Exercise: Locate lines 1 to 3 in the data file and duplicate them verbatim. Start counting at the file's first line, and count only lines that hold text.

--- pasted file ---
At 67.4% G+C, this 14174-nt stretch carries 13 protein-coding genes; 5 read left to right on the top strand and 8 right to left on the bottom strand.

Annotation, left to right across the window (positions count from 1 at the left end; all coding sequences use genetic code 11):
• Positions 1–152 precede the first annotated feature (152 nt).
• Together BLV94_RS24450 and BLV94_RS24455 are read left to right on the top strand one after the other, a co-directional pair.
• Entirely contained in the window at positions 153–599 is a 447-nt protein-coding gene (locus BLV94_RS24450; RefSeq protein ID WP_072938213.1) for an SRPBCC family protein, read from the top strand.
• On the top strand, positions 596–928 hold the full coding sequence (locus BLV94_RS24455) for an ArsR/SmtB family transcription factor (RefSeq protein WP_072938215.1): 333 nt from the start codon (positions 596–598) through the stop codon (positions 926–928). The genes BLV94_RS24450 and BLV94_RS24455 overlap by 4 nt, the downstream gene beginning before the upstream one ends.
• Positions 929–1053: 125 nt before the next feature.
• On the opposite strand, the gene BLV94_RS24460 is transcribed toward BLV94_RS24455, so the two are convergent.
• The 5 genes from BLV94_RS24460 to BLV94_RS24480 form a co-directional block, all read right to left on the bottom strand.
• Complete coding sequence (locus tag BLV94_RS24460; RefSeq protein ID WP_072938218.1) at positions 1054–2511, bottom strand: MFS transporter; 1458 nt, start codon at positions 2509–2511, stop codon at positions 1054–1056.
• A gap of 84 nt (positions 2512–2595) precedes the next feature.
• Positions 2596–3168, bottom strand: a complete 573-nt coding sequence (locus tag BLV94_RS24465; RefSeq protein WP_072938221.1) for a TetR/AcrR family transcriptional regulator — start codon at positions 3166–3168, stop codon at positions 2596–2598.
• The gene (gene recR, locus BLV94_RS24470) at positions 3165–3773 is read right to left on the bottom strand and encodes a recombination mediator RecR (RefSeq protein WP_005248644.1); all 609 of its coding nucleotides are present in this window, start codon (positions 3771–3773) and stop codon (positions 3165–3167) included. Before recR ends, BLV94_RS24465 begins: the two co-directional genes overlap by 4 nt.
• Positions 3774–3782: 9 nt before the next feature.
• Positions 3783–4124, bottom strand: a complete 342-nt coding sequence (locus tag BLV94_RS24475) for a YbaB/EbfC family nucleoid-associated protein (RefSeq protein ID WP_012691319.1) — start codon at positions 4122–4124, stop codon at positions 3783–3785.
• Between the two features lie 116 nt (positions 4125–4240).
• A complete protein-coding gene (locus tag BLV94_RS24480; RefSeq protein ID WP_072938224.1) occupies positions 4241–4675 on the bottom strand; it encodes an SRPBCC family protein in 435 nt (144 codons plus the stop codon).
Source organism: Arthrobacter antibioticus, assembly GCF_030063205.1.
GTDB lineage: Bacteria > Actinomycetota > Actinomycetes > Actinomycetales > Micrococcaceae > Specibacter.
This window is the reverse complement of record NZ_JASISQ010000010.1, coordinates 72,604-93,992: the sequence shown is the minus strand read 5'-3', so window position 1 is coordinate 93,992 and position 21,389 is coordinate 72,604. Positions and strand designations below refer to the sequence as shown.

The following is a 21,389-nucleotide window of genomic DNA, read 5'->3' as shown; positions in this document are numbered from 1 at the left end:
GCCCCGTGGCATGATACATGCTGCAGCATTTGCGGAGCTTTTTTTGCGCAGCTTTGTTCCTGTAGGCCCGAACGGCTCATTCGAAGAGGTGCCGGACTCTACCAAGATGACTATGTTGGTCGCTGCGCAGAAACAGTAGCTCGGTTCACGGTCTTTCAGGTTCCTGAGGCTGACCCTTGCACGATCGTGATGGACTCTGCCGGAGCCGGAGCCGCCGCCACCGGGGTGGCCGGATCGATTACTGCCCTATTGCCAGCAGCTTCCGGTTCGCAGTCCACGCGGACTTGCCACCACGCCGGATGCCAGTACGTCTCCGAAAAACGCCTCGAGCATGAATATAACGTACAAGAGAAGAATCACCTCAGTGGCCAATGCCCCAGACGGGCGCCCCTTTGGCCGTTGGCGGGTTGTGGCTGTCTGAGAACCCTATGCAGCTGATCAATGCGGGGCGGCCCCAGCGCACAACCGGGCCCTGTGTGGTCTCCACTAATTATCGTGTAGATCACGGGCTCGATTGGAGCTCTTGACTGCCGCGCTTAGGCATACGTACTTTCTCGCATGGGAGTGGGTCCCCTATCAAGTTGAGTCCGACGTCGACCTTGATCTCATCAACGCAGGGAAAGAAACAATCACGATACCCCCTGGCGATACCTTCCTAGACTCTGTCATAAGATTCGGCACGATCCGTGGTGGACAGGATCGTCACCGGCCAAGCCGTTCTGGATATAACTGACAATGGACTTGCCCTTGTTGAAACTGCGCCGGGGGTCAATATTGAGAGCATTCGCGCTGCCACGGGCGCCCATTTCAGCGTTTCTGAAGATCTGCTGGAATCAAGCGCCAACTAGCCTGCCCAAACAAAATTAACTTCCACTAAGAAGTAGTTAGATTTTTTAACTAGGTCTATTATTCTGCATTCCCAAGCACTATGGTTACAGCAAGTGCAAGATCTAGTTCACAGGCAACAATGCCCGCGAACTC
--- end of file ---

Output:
At 67.4% G+C, this 14174-nt stretch carries 13 protein-coding genes; 5 read left to right on the top strand and 8 right to left on the bottom strand.

Annotation, left to right across the window (positions count from 1 at the left end; all coding sequences use genetic code 11):
• Positions 1–152 precede the first annotated feature (152 nt).